Gall, James E.


Williams, Mia K.

Committee Member

Lalonde, Trent L.

Committee Member

Lohr, Linda L.


Educational Technology


University of Northern Colorado

Type of Resources


Place of Publication

Greeley (Colo.)


University of Northern Colorado

Date Created





159 pages

Digital Origin

Born digital


The anxiety that final examinations produce was investigated in relation to how students cope with exam-related stress. Participants in this study collaboratively contributed to an asynchronous exam-preparation wiki as part of a pre-service teacher education course. Qualitative data from interviews, open-ended questions, wiki content, and a focus group were gathered to determine instructor and student perceptions about the activity. Quantitative data from the Test Anxiety Inventory (German version translated to English), the COPE Inventory, and instructor grading rubrics were gathered to determine if the wiki activity helped to reduce exam anxiety, and to determine if a correlation existed between wiki contributions and self-reported coping behavior. A t-test revealed no significant difference between posttest and pretest Test Anxiety Inventory scores. Pearson correlations revealed near-zero correlations between reported coping behavior and wiki contributions, as well as Test Anxiety Inventory scores and wiki contributions. Qualitative content, analyzed using a grounded theory methodology, revealed themes related to critical instructor interaction, student collaboration, and wiki content. The data overwhelmingly showed that students did not like or benefit from the collaborative test preparation wiki activity. Trust appeared to influence participant impressions and the quality of their experience while working or waiting in the wiki. The research provides suggestions for improving trust through instructor participation, based on theory generated in the current study. Future studies that implement best practices for instructor participation in collaborative exam-preparation wikis could investigate subtle actions and interactions within computer-supported collaborative learning environments, including motivation for contribution and general group dynamics. In addition, future research may reveal how those factors influence behavior and anxiety levels.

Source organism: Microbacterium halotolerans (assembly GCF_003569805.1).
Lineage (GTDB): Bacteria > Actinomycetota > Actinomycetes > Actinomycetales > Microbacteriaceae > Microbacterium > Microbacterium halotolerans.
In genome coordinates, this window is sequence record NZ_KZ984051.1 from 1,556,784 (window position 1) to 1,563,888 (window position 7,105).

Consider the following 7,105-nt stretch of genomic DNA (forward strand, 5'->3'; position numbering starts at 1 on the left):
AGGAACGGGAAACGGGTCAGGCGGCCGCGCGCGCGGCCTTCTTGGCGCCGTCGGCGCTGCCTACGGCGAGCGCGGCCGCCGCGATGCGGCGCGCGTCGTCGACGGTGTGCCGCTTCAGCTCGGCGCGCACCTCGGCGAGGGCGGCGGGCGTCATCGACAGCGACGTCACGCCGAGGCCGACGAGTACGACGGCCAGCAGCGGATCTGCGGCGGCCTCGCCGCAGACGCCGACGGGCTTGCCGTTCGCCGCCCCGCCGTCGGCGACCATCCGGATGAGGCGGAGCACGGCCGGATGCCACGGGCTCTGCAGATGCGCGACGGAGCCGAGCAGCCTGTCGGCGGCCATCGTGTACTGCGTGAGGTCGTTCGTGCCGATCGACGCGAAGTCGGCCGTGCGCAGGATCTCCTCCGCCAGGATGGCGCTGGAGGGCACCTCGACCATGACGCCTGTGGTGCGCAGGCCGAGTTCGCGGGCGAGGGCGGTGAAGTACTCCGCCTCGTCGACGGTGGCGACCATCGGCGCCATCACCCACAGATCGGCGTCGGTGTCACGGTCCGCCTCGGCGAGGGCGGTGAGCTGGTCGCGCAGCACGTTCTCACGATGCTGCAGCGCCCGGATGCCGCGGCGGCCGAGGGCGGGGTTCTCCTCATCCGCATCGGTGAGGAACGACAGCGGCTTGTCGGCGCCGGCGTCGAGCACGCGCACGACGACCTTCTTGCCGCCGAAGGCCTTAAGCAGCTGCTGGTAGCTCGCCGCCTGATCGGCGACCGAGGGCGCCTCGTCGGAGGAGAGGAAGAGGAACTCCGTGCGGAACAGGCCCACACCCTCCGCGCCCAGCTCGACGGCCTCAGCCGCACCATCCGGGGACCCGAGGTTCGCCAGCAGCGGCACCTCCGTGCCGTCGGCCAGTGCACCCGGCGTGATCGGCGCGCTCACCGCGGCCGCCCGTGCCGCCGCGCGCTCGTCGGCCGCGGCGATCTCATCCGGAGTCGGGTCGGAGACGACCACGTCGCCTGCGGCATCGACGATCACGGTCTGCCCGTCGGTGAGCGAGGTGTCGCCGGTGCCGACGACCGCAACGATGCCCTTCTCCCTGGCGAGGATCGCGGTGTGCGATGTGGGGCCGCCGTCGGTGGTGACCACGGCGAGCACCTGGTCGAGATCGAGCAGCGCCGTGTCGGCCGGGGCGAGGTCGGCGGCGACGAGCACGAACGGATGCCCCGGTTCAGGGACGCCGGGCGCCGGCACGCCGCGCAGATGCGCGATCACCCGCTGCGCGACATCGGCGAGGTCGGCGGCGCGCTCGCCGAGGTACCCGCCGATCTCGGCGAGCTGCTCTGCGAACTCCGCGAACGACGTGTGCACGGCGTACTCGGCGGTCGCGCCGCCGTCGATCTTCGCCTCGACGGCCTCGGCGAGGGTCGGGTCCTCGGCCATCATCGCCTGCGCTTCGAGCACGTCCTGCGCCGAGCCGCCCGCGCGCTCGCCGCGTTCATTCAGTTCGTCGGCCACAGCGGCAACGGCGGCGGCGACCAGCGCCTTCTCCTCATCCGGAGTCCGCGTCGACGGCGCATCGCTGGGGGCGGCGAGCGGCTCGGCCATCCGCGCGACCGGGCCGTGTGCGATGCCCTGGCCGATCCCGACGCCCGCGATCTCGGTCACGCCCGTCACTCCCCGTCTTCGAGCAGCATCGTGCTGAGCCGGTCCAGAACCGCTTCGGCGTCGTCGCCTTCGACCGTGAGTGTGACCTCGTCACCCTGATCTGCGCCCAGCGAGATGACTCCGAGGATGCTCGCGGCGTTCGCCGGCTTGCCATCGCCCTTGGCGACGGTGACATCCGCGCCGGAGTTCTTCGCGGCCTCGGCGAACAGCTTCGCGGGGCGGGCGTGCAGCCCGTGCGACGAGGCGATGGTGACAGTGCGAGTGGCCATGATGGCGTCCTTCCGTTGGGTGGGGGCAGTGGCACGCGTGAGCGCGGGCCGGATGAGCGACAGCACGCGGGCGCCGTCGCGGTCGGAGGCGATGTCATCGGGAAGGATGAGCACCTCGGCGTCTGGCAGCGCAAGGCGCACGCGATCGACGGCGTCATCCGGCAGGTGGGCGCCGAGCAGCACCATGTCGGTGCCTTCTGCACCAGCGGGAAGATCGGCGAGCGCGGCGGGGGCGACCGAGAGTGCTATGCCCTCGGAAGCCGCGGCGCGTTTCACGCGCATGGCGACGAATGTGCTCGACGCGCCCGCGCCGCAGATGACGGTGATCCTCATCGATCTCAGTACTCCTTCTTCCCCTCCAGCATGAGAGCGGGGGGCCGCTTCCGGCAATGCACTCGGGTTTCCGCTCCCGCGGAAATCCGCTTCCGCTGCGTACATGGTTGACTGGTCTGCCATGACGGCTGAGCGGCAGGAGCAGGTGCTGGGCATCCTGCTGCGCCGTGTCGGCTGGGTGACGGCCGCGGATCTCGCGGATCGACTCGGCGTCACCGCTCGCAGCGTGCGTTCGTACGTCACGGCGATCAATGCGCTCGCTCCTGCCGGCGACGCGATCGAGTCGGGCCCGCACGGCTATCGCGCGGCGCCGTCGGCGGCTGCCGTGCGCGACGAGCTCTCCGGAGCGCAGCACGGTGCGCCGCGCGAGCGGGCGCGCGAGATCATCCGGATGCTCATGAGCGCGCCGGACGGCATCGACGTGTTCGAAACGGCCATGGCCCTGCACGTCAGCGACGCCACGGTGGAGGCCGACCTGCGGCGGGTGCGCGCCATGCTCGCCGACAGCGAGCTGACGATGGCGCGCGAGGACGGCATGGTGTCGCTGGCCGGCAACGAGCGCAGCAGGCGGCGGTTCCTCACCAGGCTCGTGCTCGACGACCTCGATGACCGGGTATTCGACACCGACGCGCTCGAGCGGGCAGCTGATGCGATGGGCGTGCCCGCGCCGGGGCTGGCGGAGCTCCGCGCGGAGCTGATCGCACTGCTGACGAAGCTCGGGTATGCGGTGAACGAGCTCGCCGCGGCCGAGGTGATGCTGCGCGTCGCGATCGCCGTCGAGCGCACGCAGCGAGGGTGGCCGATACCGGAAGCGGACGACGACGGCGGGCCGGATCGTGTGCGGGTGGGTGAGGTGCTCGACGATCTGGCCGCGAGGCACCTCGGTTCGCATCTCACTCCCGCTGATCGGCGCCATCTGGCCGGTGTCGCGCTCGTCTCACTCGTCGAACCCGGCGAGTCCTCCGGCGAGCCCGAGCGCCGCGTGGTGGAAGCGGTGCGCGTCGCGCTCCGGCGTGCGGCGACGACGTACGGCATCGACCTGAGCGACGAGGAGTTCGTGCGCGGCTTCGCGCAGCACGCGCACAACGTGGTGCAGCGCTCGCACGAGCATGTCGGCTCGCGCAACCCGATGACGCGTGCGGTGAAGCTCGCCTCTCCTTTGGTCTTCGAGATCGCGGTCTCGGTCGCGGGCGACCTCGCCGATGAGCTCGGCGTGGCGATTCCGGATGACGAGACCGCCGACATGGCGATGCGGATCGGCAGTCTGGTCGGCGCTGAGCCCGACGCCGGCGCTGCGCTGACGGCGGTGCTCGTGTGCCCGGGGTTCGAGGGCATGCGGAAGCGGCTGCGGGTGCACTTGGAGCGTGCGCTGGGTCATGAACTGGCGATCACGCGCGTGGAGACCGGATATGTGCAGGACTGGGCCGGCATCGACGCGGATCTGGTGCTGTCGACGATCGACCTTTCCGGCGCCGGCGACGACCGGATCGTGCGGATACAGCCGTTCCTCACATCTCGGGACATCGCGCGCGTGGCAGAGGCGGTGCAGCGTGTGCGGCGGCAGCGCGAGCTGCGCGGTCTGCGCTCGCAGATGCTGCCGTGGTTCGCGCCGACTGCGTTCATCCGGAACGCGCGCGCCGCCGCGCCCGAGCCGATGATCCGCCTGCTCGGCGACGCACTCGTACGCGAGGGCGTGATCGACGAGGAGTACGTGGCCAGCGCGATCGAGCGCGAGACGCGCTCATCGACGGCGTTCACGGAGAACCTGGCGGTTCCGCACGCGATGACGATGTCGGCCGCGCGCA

Degree type


Degree Name




Rights Statement

Copyright is held by author.